by K9 Power Team March 17, 2021 4 min read

Are you hoping to grow a beautiful garden this summer, but worried that your dog will dig up your seedlings as soon as you plant them? Or are you concerned about potential hazards like poisonous plants and harmful chemicals? Try these tips to grow the garden of your dreams without it becoming a health hazard - or a giant digging pit - for your dog. 

Choosing Dog-Friendly Garden Plants

Even if your dog is not known to nibble on things they shouldn’t, you may want to keep your garden dog-friendly. Some plants can cause mild gastrointestinal upset if ingested, while others can be fatal to dogs. 

  • Certain flowers, including chrysanthemums, buttercups, daffodils, foxgloves, and hydrangeas are poisonous to dogs. These are just a few of many poisonous plants, so make sure to research any new plants you’re considering introducing to your garden to ensure they’re dog-friendly. 
  • Plants in the Allium family, including onions, leeks, chives, and garlic, are toxic to dogs in moderate doses and can be fatal in large doses. 

On the other hand, there are many plants that your dog can enjoy with you. Peppermint, basil, and parsley are great for adding to homemade treats to help freshen your dog’s breath. Dogs can also enjoy home-grown strawberries, blueberries, peas, spinach, and carrots. 

Is Mulch Harmful To Dogs?

Mulch helps soil retain moisture and makes your garden look more visually appealing, but it can be a hazard to your dog. Some mulch is made out of cocoa bean shells, which contain theobromine and caffeine, the stimulants found in chocolate that are toxic to dogs. All types of mulch, even those that do not contain toxic materials, can cause gastrointestinal obstructions or stomach perforations if your dog eats it. 

If you must use mulch in your garden, look for a finely shredded variety that’s less tempting for chewing. Rubber mulch and pea gravel can be good alternatives to traditional wood mulch. Pea gravel has the added advantage of being uncomfortable to walk on, so it can help keep your dog from entering your garden. 

Keep Bugs Away Without Chemical Pesticides

While it’s disappointing when your crops or flowers get demolished by caterpillars and other pests, using chemical pesticides can cause more harm than good, especially when it comes to your four-legged family members.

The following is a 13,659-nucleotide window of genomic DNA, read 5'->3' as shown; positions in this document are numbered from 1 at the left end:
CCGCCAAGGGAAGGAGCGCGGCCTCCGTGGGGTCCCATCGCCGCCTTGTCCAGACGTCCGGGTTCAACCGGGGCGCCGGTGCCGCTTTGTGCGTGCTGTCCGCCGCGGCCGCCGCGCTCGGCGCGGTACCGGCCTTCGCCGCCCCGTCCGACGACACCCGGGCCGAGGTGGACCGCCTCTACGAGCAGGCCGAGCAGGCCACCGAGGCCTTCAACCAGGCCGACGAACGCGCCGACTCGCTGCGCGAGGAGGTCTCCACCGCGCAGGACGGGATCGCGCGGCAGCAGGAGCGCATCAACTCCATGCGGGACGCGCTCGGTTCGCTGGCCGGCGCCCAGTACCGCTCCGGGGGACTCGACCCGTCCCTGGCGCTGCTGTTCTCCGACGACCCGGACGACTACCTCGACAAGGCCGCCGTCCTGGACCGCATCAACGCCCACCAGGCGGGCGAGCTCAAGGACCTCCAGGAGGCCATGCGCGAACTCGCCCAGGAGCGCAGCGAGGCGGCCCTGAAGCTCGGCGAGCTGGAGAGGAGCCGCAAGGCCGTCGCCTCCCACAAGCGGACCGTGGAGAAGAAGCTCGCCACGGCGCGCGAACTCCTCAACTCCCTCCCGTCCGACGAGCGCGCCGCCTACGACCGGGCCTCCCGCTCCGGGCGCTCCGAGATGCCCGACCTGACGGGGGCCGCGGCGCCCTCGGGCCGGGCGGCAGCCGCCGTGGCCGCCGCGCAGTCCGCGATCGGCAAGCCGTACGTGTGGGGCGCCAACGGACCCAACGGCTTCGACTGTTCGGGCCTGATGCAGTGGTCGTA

There are plenty of organic options to keep pests at bay and help your garden thrive. Food grade diatomaceous earth is made up of ground-up diatoms. It looks similar to talcum powder. You’ll want to avoid inhaling the powder, but once it settles on your plants, it’s harmless to you and your pets. Simply sprinkle it on your plants and across the soil after watering to create a bug-free barrier. 

Keeping Your Dog Out Of Your Garden

Gardens are full of tempting sights and smells that your dog might find difficult to resist. You can work with a trainer to help teach your dog boundaries, but in the meantime, it may make sense to make sure your dog simply does not have access to your plantlife. A physical barrier is an easy, reliable way to ensure your dog keeps out of your garden. A fence, especially if lined with chicken wire, can keep out even small dogs with the bonus of keeping your garden safe from birds, rabbits, and other critters. You can also try using raised flower beds, elevated planters, and hanging planters to protect your plants from your curious pup. 

Tips For Diggers

For dogs who love to dig, soft, loose topsoil is prime digging real estate. But a digging dog creates unsightly holes, uproots plants, and accelerates soil erosion, only to come inside and track dirt in the house. 

You can redirect a digger by creating a digging pit in an area of your yard that’s far from your garden. Filled with non-toxic play sand, a digging pit is a cleaner, less destructive way for your dog to stay entertained. 

Dogs sometimes dig to stay warm in the winter and cool in the summer. If your dog spends a lot of time outside, it may be worthwhile to provide a temperature controlled dog house or other shelter from the elements. 

As you spend more time outside tending to your new seedlings, you'll start to notice how your dog interacts with your garden. It’ll be a great opportunity to establish boundaries and set up fun activities away from your plants. That way, your dog will not feel the need to entertain themselves by getting into mischief. 


Any time your dog comes back from the outdoors, whether they’ve been in your garden, at the park, or out on a neighborhood walk, rinse and dry their paws and snout. This coming-inside ritual helps keep pollen, pesticides, and ticks from hitching a ride into your home. 

Do you have a dog-friendly garden? Tell us in the comments how you created an outdoor space where your dog and your plants happily coexist. 

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